We're celebrating International Women's Day 2021. The theme this year is #ChooseToChallenge, so we're looking at some of the amazing women who work at the AMRC and AMRC Training Centre who #ChooseToChallenge engineering gender stereotypes every day.
Name: Jody Lee Turner
Job title: Technical Lead
Company: AMRC Composite Centre
Describe your job?
My job revolves around the technical textile and preform aspect of carbon fibre composite production. Sounds a mouthful, but basically I'm trying to do clever things with carbon fibres using weaving machines. The holy grail is that we can make the perfect carbon textile to form any carbon fibre component we want, with carbon yarns in exactly the right places to handle the loads/forces that the component will experience when it's in use. The design side of it requires creativity which makes a change sometimes!
Tell us about a typical week at work?
A typical week at work will vary massively depending on what stage a project is in. Sometimes it can be heavily desk based, researching ideas and concepts, or producing a final project report. Other times it can be heavily factory based as I'm trying out ideas on the machines, or indeed solving problems that the machines are firing at me! There's a lot of logistical planning involved too - having visibility over the manufacture of a part, and ensure it happens successfully beginning to end, this sometimes requires checking inventory, resources, procuring... whatever it takes to get all the ducks in a row to enable the manufacture (or the trials/experiments) to happen. I also sometimes liaise with external companies to gauge their business needs and ensure the work I'm doing had industrial relevance. So I don't think I have a typical week! All my weeks are very varied!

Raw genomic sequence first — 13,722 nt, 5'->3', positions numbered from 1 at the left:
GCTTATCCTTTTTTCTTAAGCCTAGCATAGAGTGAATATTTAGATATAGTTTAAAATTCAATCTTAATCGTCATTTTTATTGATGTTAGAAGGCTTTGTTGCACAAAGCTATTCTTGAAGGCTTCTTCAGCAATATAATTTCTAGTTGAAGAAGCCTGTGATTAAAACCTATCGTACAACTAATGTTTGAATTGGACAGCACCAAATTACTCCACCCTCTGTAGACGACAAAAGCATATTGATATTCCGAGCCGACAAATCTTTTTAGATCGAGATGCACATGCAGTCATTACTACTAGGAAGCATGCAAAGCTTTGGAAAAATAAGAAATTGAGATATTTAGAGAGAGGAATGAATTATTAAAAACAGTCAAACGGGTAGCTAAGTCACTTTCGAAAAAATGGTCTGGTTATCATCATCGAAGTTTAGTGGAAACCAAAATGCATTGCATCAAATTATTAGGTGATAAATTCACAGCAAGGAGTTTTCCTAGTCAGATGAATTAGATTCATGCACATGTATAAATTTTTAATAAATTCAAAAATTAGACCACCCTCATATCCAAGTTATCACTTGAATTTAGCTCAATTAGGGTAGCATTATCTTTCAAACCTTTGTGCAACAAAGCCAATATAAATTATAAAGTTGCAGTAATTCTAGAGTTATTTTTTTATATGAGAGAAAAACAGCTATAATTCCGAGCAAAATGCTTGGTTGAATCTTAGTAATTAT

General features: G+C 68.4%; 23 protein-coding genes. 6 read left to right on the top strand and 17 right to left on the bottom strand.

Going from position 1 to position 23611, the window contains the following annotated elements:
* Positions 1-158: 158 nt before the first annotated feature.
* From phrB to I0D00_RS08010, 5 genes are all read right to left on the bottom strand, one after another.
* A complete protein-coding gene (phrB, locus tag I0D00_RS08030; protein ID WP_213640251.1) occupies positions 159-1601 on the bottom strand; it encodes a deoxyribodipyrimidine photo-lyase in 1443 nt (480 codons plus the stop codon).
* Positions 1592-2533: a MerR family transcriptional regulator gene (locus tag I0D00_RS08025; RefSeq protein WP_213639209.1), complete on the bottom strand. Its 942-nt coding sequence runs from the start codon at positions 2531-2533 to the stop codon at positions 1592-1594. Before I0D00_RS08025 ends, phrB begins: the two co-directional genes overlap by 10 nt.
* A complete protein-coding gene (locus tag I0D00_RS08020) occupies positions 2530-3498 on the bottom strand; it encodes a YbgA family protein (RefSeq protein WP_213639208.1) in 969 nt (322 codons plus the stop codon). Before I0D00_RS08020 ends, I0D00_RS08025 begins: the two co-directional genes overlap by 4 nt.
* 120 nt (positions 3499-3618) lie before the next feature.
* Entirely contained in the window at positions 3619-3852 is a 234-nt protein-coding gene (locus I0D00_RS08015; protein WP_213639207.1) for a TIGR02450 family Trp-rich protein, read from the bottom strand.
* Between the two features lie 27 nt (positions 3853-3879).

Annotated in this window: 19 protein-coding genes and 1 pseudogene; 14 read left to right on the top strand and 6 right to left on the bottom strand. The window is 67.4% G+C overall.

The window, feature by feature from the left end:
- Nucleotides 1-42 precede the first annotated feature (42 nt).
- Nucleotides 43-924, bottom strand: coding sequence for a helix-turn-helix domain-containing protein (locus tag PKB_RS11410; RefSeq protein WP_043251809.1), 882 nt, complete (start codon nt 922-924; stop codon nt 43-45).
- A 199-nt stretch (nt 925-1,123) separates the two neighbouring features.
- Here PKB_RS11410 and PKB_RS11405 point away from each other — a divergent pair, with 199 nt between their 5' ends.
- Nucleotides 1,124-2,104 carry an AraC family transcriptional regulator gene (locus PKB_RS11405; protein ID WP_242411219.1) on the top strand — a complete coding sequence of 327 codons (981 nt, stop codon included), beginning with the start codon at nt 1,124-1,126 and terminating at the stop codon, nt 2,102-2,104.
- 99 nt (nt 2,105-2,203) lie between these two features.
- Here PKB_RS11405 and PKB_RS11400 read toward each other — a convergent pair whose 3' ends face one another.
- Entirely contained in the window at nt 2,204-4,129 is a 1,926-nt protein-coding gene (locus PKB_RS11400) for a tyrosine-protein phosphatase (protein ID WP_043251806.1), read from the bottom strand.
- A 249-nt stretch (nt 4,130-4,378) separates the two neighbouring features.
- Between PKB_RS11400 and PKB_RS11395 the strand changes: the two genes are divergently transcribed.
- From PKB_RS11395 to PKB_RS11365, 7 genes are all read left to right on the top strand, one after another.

What advice would you give to someone starting out in the industry or thinking of a career in STEM (Science, Technology, Engineering and Maths)?
If you enjoy it, do it!
What is it like being a woman in engineering?
It's interesting actually. It can be tough sometimes, being outnumbered by the guys. But sometimes I see that being female brings qualities to the table that are sometimes in short supply otherwise. It can also feel empowering, to be making a difference in a male dominated environment.
What is your greatest career achievement to date?
I somehow ended up in a young persons book called STAINLESS by Andy Messer, Bob Moulder and Kieron Edwards. Its a book with a mystery for the reader to solve, but goes across modern day Sheffield to solve it; places that locals will recognise. As part of the book, I was interviewed about my career and this was turned into a cool video available for the world to see.
Why did you choose a career in STEM?
I just enjoyed Science at school. I didn't even know where I wanted to go with it, but by pursuing the academic subjects I enjoy, I've ended up in a job that I enjoy too.